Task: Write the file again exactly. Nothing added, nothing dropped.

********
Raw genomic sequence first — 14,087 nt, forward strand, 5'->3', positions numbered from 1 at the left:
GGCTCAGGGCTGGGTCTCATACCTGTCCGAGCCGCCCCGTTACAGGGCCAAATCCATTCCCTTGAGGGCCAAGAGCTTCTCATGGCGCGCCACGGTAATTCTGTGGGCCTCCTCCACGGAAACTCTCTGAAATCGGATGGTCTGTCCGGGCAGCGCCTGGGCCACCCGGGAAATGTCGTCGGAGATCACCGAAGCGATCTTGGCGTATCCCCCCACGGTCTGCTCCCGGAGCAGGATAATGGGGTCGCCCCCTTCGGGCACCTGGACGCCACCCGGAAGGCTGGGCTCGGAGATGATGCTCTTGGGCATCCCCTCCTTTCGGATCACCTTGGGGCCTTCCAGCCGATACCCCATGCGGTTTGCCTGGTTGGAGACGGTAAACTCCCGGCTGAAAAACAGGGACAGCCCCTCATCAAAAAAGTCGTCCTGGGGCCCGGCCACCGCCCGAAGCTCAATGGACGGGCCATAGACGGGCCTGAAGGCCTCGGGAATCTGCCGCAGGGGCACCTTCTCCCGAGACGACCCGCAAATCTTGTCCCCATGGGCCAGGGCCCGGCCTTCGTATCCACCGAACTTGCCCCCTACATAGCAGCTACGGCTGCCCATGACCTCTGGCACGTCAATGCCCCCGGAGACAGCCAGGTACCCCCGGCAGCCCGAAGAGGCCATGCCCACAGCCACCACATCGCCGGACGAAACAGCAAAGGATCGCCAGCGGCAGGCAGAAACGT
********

Raw genomic sequence first — 14,087 nt, forward strand, 5'->3', positions numbered from 1 at the left:
GGCTCAGGGCTGGGTCTCATACCTGTCCGAGCCGCCCCGTTACAGGGCCAAATCCATTCCCTTGAGGGCCAAGAGCTTCTCATGGCGCGCCACGGTAATTCTGTGGGCCTCCTCCACGGAAACTCTCTGAAATCGGATGGTCTGTCCGGGCAGCGCCTGGGCCACCCGGGAAATGTCGTCGGAGATCACCGAAGCGATCTTGGCGTATCCCCCCACGGTCTGCTCCCGGAGCAGGATAATGGGGTCGCCCCCTTCGGGCACCTGGACGCCACCCGGAAGGCTGGGCTCGGAGATGATGCTCTTGGGCATCCCCTCCTTTCGGATCACCTTGGGGCCTTCCAGCCGATACCCCATGCGGTTTGCCTGGTTGGAGACGGTAAACTCCCGGCTGAAAAACAGGGACAGCCCCTCATCAAAAAAGTCGTCCTGGGGCCCGGCCACCGCCCGAAGCTCAATGGACGGGCCATAGACGGGCCTGAAGGCCTCGGGAATCTGCCGCAGGGGCACCTTCTCCCGAGACGACCCGCAAATCTTGTCCCCATGGGCCAGGGCCCGGCCTTCGTATCCACCGAACTTGCCCCCTACATAGCAGCTACGGCTGCCCATGACCTCTGGCACGTCAATGCCCCCGGAGACAGCCAGGTACCCCCGGCAGCCCGAAGAGGCCATGCCCACAGCCACCACATCGCCGGACGAAACAGCAAAGGATCGCCAGCGGCAGGCAGAAACGT